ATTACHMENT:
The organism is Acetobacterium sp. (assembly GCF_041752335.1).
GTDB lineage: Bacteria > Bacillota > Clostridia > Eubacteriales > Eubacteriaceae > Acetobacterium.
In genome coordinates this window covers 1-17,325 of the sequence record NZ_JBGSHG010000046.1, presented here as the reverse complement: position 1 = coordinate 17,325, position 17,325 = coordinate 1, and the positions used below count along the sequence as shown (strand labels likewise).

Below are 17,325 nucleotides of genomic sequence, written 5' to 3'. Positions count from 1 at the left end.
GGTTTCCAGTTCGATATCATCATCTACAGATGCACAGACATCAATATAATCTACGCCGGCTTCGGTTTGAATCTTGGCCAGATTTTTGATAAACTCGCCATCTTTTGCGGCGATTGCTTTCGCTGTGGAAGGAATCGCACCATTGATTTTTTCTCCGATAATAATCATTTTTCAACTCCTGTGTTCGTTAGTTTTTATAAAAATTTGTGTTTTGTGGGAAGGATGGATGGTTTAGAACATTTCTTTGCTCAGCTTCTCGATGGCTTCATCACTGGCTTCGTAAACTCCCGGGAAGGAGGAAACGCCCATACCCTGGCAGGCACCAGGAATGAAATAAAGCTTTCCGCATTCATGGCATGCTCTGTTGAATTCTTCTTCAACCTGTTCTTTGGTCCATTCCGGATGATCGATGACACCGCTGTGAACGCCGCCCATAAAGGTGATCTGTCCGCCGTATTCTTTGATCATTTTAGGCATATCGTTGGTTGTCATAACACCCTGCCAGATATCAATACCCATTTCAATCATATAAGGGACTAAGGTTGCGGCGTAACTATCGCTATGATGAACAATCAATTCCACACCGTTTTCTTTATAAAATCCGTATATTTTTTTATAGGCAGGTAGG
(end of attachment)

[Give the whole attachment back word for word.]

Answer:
The organism is Acetobacterium sp. (assembly GCF_041752335.1).
GTDB lineage: Bacteria > Bacillota > Clostridia > Eubacteriales > Eubacteriaceae > Acetobacterium.
In genome coordinates this window covers 1-17,325 of the sequence record NZ_JBGSHG010000046.1, presented here as the reverse complement: position 1 = coordinate 17,325, position 17,325 = coordinate 1, and the positions used below count along the sequence as shown (strand labels likewise).

Below are 17,325 nucleotides of genomic sequence, written 5' to 3'. Positions count from 1 at the left end.
GGTTTCCAGTTCGATATCATCATCTACAGATGCACAGACATCAATATAATCTACGCCGGCTTCGGTTTGAATCTTGGCCAGATTTTTGATAAACTCGCCATCTTTTGCGGCGATTGCTTTCGCTGTGGAAGGAATCGCACCATTGATTTTTTCTCCGATAATAATCATTTTTCAACTCCTGTGTTCGTTAGTTTTTATAAAAATTTGTGTTTTGTGGGAAGGATGGATGGTTTAGAACATTTCTTTGCTCAGCTTCTCGATGGCTTCATCACTGGCTTCGTAAACTCCCGGGAAGGAGGAAACGCCCATACCCTGGCAGGCACCAGGAATGAAATAAAGCTTTCCGCATTCATGGCATGCTCTGTTGAATTCTTCTTCAACCTGTTCTTTGGTCCATTCCGGATGATCGATGACACCGCTGTGAACGCCGCCCATAAAGGTGATCTGTCCGCCGTATTCTTTGATCATTTTAGGCATATCGTTGGTTGTCATAACACCCTGCCAGATATCAATACCCATTTCAATCATATAAGGGACTAAGGTTGCGGCGTAACTATCGCTATGATGAACAATCAATTCCACACCGTTTTCTTTATAAAATCCGTATATTTTTTTATAGGCAGGTAGG